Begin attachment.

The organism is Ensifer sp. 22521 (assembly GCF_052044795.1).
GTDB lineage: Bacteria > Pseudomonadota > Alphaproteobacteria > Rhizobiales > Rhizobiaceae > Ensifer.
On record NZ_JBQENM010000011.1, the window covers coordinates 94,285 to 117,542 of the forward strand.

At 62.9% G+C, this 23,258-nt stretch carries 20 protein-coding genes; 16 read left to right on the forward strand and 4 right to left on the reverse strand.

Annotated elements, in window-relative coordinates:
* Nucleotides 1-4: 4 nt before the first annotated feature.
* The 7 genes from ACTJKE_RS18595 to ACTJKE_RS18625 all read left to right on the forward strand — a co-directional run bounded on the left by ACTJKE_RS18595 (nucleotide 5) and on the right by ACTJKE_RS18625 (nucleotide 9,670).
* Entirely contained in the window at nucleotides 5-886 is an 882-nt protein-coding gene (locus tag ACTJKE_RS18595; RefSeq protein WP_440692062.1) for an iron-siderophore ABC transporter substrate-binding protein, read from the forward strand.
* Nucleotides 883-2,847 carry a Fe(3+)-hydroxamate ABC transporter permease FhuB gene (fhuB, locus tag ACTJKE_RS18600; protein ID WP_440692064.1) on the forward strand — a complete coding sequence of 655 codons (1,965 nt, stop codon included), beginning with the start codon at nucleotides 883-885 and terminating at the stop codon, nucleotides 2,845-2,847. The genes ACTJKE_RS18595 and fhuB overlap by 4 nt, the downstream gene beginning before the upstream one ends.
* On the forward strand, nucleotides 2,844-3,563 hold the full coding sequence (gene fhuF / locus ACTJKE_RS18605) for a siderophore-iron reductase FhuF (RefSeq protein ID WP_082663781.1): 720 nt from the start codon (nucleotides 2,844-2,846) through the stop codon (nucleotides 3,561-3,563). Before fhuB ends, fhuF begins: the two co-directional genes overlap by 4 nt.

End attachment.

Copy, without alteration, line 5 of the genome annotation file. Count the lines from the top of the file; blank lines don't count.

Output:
Annotated elements, in window-relative coordinates: